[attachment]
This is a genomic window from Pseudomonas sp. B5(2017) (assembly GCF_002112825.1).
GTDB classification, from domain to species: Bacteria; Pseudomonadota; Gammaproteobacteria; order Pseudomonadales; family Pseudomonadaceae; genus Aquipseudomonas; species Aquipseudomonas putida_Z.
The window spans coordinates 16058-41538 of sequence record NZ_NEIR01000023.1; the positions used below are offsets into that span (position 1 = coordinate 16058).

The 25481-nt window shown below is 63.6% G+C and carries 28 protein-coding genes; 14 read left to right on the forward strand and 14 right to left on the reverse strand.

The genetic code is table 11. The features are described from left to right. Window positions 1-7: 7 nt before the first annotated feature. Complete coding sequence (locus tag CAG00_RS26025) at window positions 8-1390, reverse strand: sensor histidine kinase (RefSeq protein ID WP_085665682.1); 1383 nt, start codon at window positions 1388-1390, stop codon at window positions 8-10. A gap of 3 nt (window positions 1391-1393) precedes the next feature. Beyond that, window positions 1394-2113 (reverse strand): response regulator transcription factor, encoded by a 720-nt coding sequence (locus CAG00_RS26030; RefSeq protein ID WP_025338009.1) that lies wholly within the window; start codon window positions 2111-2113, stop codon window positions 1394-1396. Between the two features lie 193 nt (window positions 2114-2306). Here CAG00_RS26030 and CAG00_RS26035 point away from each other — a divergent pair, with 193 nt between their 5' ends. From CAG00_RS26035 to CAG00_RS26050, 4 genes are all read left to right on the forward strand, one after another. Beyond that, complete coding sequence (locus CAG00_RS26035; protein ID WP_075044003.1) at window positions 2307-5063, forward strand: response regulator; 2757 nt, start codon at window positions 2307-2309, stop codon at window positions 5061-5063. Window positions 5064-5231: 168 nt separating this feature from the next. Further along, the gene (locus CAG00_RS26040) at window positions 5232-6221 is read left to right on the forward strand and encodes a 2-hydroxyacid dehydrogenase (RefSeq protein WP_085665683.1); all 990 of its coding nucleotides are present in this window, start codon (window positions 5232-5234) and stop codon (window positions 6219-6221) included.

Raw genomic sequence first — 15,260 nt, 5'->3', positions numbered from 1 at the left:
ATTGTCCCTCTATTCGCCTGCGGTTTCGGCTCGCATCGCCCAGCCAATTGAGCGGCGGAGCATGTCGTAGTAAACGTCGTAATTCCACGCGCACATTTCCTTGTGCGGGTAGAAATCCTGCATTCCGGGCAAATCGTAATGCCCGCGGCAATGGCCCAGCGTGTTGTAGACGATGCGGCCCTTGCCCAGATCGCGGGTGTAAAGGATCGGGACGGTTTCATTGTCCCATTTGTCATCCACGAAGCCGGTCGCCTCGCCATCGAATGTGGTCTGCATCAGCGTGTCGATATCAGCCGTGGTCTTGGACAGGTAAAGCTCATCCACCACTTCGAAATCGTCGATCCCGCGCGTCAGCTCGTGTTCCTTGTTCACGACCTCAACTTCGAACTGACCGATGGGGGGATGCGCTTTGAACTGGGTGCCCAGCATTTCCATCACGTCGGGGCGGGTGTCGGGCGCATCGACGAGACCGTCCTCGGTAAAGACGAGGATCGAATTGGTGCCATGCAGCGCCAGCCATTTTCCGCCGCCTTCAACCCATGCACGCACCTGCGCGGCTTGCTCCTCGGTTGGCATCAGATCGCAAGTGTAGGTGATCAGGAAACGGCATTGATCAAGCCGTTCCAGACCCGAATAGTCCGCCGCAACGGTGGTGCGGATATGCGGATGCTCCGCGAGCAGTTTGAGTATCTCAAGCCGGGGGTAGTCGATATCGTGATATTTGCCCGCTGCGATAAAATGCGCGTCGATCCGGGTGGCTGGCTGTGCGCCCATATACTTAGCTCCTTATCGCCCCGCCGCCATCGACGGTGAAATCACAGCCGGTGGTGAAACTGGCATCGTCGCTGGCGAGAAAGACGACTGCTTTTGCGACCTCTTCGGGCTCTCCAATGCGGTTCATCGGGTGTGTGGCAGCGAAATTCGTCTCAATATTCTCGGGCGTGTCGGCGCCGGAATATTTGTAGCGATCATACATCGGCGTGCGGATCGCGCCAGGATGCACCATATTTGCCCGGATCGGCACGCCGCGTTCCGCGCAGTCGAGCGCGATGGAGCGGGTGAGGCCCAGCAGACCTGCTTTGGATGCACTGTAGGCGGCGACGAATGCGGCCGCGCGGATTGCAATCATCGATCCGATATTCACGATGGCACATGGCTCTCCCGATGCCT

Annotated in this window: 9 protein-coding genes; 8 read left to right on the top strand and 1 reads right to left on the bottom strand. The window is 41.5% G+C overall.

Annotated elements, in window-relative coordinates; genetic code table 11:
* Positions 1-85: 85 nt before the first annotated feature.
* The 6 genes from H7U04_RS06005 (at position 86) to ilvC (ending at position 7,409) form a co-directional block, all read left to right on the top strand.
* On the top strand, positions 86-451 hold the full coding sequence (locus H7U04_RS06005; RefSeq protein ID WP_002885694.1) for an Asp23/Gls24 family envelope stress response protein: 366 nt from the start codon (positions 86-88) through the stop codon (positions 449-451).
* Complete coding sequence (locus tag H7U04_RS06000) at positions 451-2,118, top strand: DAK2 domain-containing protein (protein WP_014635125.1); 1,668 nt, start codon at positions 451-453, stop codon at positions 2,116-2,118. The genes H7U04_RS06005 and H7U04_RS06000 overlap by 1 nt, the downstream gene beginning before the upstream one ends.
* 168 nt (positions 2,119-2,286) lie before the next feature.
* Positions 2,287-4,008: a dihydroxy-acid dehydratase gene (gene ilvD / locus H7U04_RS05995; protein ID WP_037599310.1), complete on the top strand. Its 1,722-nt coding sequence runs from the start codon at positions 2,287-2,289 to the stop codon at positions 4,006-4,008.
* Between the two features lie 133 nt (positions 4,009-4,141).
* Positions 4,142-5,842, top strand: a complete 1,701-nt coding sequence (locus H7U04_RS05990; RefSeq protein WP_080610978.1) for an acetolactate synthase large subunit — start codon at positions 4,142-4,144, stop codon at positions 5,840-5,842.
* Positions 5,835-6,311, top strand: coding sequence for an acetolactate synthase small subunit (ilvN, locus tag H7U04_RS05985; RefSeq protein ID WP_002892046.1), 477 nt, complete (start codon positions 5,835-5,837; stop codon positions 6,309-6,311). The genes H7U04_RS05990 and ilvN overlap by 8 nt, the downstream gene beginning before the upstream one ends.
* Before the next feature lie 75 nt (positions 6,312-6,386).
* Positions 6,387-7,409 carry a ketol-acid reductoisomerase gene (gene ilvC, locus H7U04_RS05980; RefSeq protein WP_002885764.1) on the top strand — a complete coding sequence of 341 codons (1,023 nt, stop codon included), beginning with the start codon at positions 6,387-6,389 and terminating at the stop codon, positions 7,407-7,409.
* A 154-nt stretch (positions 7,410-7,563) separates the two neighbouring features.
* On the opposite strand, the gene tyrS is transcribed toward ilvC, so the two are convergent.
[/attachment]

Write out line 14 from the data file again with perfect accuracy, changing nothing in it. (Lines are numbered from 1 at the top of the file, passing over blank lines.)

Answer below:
* 168 nt (positions 2,119-2,286) lie before the next feature.